Lift Those Fenders. 24th April

Rookery Moorings to above Pierpoint Top Lock 55

To avoid having to stop for lunch and to give all the other boats headed for the locks chance to get going we loitered, long enough for a breakfast. Along the Cheshire Locks there are places you can moor, you can take it steady rather than climbing the hill all in one go. This time we are aiming to do the majority of locks in a couple of days.

I wish gf black pudding was as good and as big as fully glutenified

We set off a little after 11am, a bit of a pootle to reach Wheelock where we wanted to dispose of rubbish and yellow water and if there was room top up the water tank. Just tucked onto the end of the water point was a share boat, the crew stood having breakfast. Then there was a git gap to a boat filling with water, their hose just reaching their tank, another gap not long enough for us. No chance on topping up on water. We pulled into the next space and did the neccessary, the share boat coming past just before we were ready to push off ourselves.

Between the Wheelock Locks

A lot of the Cheshire Locks are paired, one lock sitting side by side with another. Some chambers have been converted into bywashes, others are simply not in working order at the moment, but the bottom few were still in working order. So we were able to use the lock alongside the other boat.

As they rose up I noticed that they had all their fenders down, six, three each side, those rubber pipe fenders that once they get detached from your boat get strangley attracted to other boats props or in and around lock gates inhibiting their function to hold water. Should I mention that it wasn’t such a good idea to cruise with them down?

As they finished in Wheelock Top Lock a boat was heading towards them. Their crew lowered paddles, one walking all the way round the lock to then walk on ahead, the other standing waiting to close the gate, which would be better left for the on coming boat.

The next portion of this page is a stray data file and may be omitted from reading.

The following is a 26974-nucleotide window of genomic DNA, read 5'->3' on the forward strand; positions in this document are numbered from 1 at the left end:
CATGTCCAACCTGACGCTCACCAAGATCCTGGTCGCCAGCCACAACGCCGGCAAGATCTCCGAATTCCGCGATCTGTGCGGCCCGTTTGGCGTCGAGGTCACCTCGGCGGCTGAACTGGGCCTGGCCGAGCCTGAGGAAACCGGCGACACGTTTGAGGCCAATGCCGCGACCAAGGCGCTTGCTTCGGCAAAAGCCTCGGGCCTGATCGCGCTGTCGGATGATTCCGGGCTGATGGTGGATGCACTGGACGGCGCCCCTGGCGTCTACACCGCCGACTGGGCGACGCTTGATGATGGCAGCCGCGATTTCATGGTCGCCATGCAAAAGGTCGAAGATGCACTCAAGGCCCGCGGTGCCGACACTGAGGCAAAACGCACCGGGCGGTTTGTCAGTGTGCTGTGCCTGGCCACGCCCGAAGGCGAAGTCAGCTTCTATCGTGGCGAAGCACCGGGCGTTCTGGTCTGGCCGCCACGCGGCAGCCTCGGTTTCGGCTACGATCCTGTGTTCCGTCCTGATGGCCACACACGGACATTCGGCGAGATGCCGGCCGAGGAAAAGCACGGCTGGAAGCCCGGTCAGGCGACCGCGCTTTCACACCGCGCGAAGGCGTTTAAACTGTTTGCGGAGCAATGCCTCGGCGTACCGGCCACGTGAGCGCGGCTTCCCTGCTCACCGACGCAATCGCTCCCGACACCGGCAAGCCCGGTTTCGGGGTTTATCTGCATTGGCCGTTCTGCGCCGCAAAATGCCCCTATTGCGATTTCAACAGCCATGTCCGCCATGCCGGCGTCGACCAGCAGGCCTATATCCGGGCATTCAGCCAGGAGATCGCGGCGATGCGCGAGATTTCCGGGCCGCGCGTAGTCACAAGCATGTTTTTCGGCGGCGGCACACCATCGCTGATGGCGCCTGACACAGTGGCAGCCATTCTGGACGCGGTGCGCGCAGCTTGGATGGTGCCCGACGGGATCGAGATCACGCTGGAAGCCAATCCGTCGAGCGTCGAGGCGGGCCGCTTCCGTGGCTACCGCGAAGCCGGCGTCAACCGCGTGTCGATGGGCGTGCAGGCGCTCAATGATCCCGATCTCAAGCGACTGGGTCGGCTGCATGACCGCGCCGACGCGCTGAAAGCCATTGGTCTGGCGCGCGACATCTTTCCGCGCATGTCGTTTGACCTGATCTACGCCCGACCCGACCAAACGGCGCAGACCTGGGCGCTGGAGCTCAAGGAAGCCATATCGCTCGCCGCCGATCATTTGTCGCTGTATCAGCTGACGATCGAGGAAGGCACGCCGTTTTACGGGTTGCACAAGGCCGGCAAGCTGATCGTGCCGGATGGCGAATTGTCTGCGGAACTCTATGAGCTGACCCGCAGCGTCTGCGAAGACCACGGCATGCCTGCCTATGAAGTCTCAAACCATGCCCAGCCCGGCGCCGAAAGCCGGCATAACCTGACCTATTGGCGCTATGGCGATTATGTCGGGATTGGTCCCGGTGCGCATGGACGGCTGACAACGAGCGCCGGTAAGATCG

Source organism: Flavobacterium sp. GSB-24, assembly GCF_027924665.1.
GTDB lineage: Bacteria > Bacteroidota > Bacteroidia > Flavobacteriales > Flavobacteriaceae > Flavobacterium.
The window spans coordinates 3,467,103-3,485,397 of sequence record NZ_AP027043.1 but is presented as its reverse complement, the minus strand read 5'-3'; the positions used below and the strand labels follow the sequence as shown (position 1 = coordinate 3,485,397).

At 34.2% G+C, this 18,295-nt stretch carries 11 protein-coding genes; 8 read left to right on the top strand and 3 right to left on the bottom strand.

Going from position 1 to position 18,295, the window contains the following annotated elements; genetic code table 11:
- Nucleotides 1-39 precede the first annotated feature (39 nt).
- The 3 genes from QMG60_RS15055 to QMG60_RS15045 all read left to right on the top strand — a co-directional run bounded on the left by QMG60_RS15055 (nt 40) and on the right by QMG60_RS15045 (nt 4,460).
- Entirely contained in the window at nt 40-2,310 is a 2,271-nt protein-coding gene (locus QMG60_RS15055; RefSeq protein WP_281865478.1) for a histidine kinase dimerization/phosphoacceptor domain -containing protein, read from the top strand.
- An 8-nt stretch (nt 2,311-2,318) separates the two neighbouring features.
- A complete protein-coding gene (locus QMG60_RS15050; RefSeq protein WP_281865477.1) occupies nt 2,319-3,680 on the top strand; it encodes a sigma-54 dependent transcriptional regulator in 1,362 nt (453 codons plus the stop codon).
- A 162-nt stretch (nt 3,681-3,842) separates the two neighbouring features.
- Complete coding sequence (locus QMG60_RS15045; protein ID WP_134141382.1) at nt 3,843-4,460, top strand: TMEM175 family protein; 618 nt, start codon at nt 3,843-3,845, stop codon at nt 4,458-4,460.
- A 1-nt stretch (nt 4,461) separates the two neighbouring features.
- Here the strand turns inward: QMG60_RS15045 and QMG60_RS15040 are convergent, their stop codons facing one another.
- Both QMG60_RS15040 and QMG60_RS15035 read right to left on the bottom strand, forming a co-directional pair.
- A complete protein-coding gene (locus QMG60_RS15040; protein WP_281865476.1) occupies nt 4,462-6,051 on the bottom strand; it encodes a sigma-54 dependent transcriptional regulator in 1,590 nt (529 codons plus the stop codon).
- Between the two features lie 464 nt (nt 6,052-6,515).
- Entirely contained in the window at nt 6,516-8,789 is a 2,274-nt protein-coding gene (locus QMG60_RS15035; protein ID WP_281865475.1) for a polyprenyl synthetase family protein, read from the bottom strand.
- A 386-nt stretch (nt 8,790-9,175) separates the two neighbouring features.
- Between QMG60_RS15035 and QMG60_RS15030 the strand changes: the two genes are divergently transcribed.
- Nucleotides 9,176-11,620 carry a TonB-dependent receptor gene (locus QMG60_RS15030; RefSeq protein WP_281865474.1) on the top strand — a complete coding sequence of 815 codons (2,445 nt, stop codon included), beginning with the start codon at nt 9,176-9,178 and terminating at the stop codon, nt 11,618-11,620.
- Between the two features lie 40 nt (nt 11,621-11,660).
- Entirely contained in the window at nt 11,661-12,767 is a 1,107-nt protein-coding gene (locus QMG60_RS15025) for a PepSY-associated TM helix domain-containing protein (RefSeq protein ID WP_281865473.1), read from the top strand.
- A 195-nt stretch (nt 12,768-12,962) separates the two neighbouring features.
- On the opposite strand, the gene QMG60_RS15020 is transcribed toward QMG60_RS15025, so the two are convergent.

Click the photo for more info

Quite a few boats were coming downhill, so the locks worked well, one out, one in. At Lock 63 I had time for a chat to the other uphill boat whilst our lock emptied. Up ahead some of the paired locks are narrow and should they end up in one of those with their fenders down their boat may well get stuck! ‘We always put them up on the Middlewich branch and Llangollen Locks, but she’s been recently blacked so we’re wanting to help protect that.’ I understood, keeping your lovely black bottom black is one thing, however getting jammed in a lock another. She did say they’d not lost a fender, yet!

When their boat had risen they lifted all their fenders and then headed onwards to the next lock, a single on it’s own. Time for a queue.

So pretty with the sun out today

Locks 60 and 61 have the near side locks padlocked off at the moment, these are the narrow chambers I’d warned the boat ahead of. We waited our turn. Then I’d work Oleanna up to a height that I knew Mick would be able to step off at before I walked on ahead to the next lock to set it. Would there be a boat coming down, should the gates be left for them?

Cheshire countryside